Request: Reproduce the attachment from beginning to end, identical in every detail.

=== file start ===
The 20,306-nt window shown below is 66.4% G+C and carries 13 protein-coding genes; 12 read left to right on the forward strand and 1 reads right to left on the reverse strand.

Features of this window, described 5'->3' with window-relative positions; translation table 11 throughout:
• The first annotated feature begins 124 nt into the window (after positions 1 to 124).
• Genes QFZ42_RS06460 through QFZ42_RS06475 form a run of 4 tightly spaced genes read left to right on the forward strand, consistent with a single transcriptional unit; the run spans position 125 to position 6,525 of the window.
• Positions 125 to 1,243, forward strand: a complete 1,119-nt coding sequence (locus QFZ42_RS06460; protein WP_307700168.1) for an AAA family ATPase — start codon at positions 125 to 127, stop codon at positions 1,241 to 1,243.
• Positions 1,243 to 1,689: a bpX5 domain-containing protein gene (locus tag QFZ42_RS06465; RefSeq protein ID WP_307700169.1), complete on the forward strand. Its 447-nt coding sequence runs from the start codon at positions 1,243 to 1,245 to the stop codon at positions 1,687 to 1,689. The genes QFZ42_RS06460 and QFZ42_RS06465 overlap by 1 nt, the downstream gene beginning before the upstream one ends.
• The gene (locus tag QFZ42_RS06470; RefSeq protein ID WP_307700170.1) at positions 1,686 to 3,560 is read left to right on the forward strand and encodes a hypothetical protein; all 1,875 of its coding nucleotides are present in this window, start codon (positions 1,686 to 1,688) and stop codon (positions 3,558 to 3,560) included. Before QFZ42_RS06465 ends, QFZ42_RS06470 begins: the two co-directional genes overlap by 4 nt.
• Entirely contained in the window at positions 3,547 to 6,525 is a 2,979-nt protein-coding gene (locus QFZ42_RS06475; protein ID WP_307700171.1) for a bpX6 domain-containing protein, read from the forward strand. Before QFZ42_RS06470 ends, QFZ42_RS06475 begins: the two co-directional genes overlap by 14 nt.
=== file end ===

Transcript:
The 20,306-nt window shown below is 66.4% G+C and carries 13 protein-coding genes; 12 read left to right on the forward strand and 1 reads right to left on the reverse strand.

Features of this window, described 5'->3' with window-relative positions; translation table 11 throughout:
• The first annotated feature begins 124 nt into the window (after positions 1 to 124).
• Genes QFZ42_RS06460 through QFZ42_RS06475 form a run of 4 tightly spaced genes read left to right on the forward strand, consistent with a single transcriptional unit; the run spans position 125 to position 6,525 of the window.
• Positions 125 to 1,243, forward strand: a complete 1,119-nt coding sequence (locus QFZ42_RS06460; protein WP_307700168.1) for an AAA family ATPase — start codon at positions 125 to 127, stop codon at positions 1,241 to 1,243.
• Positions 1,243 to 1,689: a bpX5 domain-containing protein gene (locus tag QFZ42_RS06465; RefSeq protein ID WP_307700169.1), complete on the forward strand. Its 447-nt coding sequence runs from the start codon at positions 1,243 to 1,245 to the stop codon at positions 1,687 to 1,689. The genes QFZ42_RS06460 and QFZ42_RS06465 overlap by 1 nt, the downstream gene beginning before the upstream one ends.
• The gene (locus tag QFZ42_RS06470; RefSeq protein ID WP_307700170.1) at positions 1,686 to 3,560 is read left to right on the forward strand and encodes a hypothetical protein; all 1,875 of its coding nucleotides are present in this window, start codon (positions 1,686 to 1,688) and stop codon (positions 3,558 to 3,560) included. Before QFZ42_RS06465 ends, QFZ42_RS06470 begins: the two co-directional genes overlap by 4 nt.
• Entirely contained in the window at positions 3,547 to 6,525 is a 2,979-nt protein-coding gene (locus QFZ42_RS06475; protein ID WP_307700171.1) for a bpX6 domain-containing protein, read from the forward strand. Before QFZ42_RS06470 ends, QFZ42_RS06475 begins: the two co-directional genes overlap by 14 nt.